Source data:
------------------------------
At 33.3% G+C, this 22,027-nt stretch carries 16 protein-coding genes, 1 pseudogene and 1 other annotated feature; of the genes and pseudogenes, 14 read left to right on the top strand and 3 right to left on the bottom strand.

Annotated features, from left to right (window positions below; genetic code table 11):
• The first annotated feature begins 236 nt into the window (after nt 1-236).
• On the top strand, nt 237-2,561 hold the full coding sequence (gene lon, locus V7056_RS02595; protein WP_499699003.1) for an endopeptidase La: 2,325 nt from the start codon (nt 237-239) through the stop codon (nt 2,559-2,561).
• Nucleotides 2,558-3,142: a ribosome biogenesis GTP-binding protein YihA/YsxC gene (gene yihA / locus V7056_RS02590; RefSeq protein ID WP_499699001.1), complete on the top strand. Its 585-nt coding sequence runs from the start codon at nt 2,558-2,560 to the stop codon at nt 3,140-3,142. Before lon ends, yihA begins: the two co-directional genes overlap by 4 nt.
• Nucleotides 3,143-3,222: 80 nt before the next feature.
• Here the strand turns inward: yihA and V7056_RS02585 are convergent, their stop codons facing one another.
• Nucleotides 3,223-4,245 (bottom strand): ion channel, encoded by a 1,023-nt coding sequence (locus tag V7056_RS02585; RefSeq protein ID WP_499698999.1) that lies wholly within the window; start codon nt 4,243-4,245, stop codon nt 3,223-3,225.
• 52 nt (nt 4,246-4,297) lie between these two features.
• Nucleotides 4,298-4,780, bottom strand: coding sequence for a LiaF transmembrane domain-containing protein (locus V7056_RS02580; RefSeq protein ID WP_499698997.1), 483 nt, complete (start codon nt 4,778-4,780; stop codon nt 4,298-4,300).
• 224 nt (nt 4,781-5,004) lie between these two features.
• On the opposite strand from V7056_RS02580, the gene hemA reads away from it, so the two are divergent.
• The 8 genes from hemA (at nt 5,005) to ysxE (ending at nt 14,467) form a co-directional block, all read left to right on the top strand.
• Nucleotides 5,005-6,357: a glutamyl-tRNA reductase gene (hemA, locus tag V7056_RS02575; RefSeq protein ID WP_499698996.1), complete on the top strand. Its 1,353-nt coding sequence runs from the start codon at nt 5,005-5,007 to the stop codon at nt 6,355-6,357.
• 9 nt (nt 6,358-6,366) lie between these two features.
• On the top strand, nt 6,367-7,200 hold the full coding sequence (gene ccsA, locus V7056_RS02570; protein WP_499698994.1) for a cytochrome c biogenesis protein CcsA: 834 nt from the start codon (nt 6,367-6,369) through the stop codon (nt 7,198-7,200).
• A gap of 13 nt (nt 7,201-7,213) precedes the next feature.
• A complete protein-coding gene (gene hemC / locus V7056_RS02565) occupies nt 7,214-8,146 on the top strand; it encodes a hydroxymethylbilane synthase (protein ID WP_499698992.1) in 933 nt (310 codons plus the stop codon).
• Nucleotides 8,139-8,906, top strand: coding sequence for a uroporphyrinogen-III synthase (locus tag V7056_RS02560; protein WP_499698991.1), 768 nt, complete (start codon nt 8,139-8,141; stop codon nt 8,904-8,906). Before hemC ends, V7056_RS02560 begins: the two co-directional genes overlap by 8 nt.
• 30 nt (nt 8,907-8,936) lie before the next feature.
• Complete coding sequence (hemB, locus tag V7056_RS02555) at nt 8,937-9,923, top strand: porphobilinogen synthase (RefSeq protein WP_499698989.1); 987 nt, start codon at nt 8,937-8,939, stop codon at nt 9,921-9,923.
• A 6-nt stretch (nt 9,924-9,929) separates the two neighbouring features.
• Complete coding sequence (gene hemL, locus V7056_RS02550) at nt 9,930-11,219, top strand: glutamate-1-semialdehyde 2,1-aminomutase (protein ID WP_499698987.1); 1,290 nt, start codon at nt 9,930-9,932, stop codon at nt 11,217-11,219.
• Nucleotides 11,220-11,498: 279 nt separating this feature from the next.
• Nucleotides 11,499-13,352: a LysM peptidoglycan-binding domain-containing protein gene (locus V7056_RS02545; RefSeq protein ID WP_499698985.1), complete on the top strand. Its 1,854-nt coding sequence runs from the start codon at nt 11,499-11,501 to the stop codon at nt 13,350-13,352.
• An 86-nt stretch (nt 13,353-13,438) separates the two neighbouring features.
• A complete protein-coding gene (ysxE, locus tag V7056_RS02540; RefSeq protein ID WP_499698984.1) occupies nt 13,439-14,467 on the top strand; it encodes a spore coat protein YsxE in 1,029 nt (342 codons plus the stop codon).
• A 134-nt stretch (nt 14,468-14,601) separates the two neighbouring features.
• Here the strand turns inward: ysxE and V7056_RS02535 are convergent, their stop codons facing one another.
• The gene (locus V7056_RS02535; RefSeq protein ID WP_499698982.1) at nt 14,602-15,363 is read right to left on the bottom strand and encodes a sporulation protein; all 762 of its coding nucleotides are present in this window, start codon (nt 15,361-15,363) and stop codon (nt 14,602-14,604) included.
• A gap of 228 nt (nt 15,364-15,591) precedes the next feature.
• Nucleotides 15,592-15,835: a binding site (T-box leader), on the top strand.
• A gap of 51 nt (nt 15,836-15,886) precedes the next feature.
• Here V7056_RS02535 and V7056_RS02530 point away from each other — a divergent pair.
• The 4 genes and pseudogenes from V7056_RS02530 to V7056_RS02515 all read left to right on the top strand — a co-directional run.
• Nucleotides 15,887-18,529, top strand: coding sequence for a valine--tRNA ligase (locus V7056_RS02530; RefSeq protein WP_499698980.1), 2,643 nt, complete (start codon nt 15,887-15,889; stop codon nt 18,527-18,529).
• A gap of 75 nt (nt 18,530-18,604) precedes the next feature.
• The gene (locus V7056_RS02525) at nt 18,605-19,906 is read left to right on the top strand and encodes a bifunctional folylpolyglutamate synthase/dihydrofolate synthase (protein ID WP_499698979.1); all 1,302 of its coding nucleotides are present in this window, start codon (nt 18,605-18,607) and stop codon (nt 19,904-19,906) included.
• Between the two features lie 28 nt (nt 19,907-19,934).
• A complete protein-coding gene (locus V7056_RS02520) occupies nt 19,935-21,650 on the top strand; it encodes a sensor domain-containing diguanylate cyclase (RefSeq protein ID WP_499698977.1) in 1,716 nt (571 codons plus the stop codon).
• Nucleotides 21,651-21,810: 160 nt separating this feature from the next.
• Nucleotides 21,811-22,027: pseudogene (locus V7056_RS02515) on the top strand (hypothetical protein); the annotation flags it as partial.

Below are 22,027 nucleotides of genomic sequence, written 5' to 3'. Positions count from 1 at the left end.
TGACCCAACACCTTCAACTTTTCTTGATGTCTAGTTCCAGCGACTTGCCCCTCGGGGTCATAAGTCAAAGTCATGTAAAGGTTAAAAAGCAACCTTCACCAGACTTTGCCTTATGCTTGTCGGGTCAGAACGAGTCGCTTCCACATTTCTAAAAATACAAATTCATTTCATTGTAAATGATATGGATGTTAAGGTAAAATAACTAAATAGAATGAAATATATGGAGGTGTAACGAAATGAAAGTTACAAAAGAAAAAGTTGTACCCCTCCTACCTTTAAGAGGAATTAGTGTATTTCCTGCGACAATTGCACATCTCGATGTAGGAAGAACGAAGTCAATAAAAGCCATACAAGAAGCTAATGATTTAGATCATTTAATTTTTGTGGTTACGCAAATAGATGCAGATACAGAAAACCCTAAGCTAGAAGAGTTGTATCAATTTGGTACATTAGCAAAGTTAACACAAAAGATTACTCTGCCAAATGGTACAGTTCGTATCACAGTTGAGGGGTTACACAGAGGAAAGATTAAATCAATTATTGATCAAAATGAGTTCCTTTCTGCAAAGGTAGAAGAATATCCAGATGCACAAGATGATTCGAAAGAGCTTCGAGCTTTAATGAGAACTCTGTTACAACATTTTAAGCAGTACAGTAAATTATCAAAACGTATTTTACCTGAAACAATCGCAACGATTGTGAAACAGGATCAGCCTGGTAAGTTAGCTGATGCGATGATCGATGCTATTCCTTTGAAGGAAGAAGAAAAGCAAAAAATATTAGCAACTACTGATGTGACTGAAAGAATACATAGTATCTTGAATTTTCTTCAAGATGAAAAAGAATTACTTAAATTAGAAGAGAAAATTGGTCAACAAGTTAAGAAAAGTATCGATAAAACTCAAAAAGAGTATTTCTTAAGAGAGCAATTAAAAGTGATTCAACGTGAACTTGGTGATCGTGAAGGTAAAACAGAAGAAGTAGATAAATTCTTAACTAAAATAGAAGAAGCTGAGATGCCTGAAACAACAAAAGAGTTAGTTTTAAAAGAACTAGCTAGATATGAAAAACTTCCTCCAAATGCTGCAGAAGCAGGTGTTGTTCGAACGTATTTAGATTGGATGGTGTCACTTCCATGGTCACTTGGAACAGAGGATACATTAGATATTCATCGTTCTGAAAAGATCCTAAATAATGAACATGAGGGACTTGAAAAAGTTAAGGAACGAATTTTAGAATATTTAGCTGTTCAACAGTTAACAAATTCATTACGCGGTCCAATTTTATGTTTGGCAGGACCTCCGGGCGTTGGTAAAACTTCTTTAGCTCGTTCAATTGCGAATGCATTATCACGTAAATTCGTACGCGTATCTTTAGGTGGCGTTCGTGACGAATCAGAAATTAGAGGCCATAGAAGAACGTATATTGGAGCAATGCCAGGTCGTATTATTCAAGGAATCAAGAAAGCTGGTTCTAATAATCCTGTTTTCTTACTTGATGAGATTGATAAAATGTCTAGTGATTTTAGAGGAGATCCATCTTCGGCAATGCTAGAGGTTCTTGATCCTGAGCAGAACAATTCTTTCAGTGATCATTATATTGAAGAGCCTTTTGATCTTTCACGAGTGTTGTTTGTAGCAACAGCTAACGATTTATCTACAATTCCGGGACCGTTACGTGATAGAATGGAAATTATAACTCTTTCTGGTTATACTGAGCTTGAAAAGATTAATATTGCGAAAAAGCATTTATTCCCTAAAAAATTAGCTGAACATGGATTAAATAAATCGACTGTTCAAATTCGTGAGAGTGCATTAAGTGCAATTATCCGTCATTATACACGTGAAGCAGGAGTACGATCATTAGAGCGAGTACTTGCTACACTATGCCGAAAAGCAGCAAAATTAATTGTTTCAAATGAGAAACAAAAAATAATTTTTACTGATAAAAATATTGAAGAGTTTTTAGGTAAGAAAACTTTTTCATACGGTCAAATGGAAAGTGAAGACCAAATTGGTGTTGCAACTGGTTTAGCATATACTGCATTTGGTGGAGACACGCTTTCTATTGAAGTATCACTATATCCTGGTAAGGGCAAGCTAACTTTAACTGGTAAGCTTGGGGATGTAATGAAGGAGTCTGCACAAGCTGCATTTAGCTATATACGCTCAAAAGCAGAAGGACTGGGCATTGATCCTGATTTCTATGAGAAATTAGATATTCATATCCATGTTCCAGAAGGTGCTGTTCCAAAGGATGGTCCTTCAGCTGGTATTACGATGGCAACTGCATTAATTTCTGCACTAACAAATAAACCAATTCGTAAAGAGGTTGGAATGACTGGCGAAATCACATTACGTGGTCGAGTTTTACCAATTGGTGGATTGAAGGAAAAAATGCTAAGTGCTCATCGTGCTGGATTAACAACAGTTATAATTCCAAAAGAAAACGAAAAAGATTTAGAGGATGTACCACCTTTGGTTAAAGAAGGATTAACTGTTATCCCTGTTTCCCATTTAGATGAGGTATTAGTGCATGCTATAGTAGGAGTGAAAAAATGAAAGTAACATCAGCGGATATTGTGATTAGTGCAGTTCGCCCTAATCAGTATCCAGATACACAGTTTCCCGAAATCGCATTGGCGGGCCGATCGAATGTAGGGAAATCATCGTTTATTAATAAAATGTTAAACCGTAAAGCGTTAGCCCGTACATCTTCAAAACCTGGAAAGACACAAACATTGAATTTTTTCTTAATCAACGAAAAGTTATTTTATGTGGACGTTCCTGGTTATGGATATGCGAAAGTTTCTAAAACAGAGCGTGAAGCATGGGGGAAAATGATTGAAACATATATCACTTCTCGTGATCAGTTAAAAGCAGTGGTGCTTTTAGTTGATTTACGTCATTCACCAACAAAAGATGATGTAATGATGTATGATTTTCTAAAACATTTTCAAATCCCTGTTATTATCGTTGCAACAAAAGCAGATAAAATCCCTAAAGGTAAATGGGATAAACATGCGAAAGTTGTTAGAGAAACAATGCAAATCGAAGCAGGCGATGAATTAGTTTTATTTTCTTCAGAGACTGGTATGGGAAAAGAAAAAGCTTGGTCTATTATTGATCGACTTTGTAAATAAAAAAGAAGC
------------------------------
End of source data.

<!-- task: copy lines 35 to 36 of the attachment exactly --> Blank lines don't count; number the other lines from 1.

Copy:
• The 4 genes and pseudogenes from V7056_RS02530 to V7056_RS02515 all read left to right on the top strand — a co-directional run.
• Nucleotides 15,887-18,529, top strand: coding sequence for a valine--tRNA ligase (locus V7056_RS02530; RefSeq protein WP_499698980.1), 2,643 nt, complete (start codon nt 15,887-15,889; stop codon nt 18,527-18,529).